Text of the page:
Now, I’ve gone the other way.  I learned Unity’s UI/canvas system before I started working on the port and all of the UI controls are done “the Unity way”, and it’s saving me a shit-ton of work.  All of that event handling code, the animation code, the mouse-clickthrough code, the math and resizing code, all of it is already done for me.  Adding a new screen is as easy as drag-and-dropping a new canvas and tossing some buttons on it.  I did the entire start-game flow (…with placeholder art, natch) in little under an hour.  That would have taken me a day or two, the old way.

So in short, know your tools.  You have no idea how much it helps, no matter how good you are in other ways.

Data, data, everywhere

Roguelikes are procedurally-generated, and DHo! probably moreso than most, these days.  Everything is created in code, from the maps to the monsters’ stats to the items; there’s no entry in a list that says “Potion of healing: heals 25hp”.  The code does it all; generates a base potion, randomly figures out what effects it has when drunk, and then names it accordingly.  This makes for a very, very varied playthrough experience.

It also makes for a fucking huge, complex codebase.

I’ve already touched on this when I wrote about the monster definitions; yes, you can follow the same process to copy-paste code templates and rename variables to create a new Monster, but why would you?  Just define a JSON file with the monster’s parameters (eg. “Kobolds range from 50 to 100 pounds”) and let a generic routine parse that data and figure it out.  It’s so much simpler to add an entry to a generic Item file that says “Daggers can be made of wood or metal” than to have to remember which chunks of code to copy and modify to say “if this item is a dagger, make it out of wood or metal”.

Why didn’t I do this the first time?  I think for some reason I assumed that if I defined data files I’d not have the flexibility I had in procedural generation.  Also, and this goes back to knowing your tools, I didn’t know how to handle text files, especially JSON, in Android… and didn’t think it was worth researching.  I will never do that again.

Well, there you have it; the two biggest lessons I’ve learned in porting this project so far.  The new codebase is much cleaner and more flexible than the old, and I’ll be very careful to make sure I don’t sacrifice this going forward.  I will also never not take the time to do proper research on a feature and cut corners in my personal projects again.  After all, I’m not on a deadline.

Tune in next time when we return to coding, with the promised dungeon generation classes.

-Steve

Categories: Development, Dungeon Ho! | Leave a comment

Dungeon Ho!: Unity – Art Blog #2

Good news, everyone!  I’ve completed the initial revamp of the random dungeon generation algorithm, complete with more detailed tilesets.  Here’s a screenshot of it in action;

DHU ss1

The next dev blog will detour from the usual wibbling on about inventory pickups and delve into the process I used here.  Stay tuned.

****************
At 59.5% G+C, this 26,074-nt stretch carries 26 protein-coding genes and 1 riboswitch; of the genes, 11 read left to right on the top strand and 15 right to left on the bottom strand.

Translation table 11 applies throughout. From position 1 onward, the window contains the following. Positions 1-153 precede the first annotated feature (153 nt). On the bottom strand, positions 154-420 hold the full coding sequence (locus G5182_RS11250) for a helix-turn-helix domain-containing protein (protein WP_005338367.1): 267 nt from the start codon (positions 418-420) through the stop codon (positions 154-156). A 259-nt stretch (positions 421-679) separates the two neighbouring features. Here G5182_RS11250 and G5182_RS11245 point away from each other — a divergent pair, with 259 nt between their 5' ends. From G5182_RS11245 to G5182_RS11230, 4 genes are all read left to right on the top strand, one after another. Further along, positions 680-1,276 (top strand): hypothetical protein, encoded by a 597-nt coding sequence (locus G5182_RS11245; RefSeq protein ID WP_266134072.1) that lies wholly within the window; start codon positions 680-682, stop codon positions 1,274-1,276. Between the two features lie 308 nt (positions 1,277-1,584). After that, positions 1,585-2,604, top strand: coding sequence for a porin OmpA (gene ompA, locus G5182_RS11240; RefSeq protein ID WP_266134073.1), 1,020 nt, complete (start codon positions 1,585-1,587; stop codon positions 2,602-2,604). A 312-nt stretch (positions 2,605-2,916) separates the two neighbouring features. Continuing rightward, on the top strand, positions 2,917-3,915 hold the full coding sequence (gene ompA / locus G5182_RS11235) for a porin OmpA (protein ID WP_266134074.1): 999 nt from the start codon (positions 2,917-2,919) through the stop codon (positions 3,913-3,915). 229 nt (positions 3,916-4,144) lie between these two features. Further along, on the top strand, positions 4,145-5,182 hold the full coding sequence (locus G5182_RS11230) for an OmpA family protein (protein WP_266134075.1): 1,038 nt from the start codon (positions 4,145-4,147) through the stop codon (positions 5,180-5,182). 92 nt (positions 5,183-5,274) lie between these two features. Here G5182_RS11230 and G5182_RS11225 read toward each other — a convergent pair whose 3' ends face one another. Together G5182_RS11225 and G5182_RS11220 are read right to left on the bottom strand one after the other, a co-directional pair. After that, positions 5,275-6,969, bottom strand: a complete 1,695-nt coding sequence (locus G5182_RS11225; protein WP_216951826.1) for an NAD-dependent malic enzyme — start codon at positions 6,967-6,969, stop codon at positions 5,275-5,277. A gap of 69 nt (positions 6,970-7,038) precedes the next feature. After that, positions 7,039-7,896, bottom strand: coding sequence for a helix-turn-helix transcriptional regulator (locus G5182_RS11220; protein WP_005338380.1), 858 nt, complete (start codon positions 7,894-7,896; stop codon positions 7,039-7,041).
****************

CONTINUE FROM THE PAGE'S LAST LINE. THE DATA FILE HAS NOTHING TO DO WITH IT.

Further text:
-Steve

Categories: Artwork, Development, Dungeon Ho!, Uncategorized, Unity | Leave a comment

Dungeon Ho!: Unity – Livestream update

o hai.  Do you… like to watch?

I’ve started livestreaming the development of Dungeon Ho!: Unity on Twitch.  In theory, I am live from 11am to 4pm weekdays, Pacific Standard Time.  In reality, I’m not very good at keeping that schedule and tend to roll in anywhere from 11-12:30.  If the coding process interests you to the extent that you would love to watch it unfold in realtime, come visit my channel at https://www.twitch.tv/sandalfootproductions/ – and be sure to Follow me so you can get notified of such things relevant to your interests.

-Steve

Categories: Development, Dungeon Ho!, Uncategorized, Unity | Tags: | Leave a comment

Dungeon Ho!: Unity – Art Blog #1

‘sup.  We’re breaking from our usual content format to give you a sneak peek at the game’s graphics overhaul, which is currently in progress.  The first step is to expand the game’s tileset to allow for a more richly detailed map.  You can see the bulk of the work being done here in the new Tomb/Dungeon environment tiles.

Tombs Tileset

-Steve

Categories: Artwork, Development, Dungeon Ho! | Leave a comment

Dungeon Ho!: Unity – Dev Blog #12

Welcome back, Item Picker-Uppers!  Today we’re finally going to look at the PickUpItemsDialog and how to leverage all of the things we’ve done so far in order to get items from the map into the player’s inventory, and back again.  But first, we need to know how to trigger this sort of thing from a keypress.

Do you remember the DungeonMaster class?  That’s the one that handles player keypresses.  I’ve done a lot of things to this class since we’ve seen it last, but the thing we’re most interested in is the collectInput() method:

// Primary keyboard driver - Queries Input object and puts commands in queue.
    public void collectInput()
    { 
        UIScreen topmostScreen;

        if (uiManager == null)
            uiManager = dungeon.getGame().getUIManager();

        topmostScreen = uiManager.getTopmostUiComponent();

        // Hotkeys
        if (Input.GetKeyDown(KeyCode.P))
            addCommand(new PassCommand(dungeon.getPlayer()));

        // Hotkeys for particular screens ////////////////////////////////////////